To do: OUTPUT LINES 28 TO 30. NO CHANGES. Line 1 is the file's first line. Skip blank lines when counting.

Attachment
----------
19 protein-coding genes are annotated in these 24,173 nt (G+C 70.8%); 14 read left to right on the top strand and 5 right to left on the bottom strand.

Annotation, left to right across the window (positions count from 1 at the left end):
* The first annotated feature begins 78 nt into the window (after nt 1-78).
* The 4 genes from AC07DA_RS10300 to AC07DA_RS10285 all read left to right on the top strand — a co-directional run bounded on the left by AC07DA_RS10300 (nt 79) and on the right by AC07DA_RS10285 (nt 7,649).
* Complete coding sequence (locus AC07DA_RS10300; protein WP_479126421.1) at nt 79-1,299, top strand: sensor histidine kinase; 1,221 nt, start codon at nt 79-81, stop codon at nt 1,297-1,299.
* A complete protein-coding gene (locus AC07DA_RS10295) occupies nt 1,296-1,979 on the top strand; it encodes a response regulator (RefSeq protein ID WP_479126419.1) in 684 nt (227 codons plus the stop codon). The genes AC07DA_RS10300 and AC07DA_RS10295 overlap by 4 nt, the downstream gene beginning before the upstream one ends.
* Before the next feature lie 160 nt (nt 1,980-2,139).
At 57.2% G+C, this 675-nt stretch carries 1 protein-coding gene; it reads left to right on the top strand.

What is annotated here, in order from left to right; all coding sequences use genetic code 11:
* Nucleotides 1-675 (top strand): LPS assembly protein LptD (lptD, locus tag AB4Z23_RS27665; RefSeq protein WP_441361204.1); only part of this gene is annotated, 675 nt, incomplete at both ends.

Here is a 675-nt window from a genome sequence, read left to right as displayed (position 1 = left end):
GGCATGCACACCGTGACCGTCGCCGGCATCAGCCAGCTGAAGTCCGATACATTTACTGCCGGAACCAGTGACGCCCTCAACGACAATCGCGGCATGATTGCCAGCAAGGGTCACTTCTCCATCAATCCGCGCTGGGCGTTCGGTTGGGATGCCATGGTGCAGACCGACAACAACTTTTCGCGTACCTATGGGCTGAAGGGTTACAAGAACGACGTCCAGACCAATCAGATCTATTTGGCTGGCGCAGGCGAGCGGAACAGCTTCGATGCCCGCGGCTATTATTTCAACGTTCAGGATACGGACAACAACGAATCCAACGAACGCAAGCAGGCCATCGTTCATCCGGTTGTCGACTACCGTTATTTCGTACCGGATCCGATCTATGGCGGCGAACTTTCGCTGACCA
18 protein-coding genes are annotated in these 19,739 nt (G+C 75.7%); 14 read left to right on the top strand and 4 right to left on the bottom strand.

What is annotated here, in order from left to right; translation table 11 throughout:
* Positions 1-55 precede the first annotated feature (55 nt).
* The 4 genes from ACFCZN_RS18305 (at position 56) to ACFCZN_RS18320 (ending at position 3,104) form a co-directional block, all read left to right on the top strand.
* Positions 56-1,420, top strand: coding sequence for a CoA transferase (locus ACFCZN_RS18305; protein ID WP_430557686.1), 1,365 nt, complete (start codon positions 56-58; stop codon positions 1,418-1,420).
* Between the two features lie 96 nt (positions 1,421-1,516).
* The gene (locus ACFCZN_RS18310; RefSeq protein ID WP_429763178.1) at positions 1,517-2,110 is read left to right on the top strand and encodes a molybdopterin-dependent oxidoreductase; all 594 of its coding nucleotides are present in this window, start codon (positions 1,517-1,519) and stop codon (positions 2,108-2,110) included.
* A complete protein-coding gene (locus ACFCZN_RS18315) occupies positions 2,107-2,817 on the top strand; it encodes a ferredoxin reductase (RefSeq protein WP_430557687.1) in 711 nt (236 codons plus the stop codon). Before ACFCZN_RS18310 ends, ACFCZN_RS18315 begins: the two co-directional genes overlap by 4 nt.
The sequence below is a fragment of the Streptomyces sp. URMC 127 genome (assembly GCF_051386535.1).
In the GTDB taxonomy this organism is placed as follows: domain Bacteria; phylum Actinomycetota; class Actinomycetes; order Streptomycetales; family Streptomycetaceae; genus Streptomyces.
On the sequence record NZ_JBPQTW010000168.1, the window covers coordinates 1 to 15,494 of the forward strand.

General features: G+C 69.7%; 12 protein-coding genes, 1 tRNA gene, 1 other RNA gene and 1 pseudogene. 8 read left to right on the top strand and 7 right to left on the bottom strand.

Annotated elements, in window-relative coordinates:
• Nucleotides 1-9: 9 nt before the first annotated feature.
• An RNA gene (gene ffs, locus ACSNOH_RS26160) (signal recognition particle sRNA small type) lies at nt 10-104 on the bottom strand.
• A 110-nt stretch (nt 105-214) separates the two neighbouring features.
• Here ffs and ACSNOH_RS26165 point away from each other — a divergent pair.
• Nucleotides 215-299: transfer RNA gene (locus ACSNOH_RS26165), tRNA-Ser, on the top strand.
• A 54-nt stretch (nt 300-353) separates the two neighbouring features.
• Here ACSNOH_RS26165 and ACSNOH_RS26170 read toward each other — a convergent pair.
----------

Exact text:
• A 110-nt stretch (nt 105-214) separates the two neighbouring features.
• Here ffs and ACSNOH_RS26165 point away from each other — a divergent pair.
• Nucleotides 215-299: transfer RNA gene (locus ACSNOH_RS26165), tRNA-Ser, on the top strand.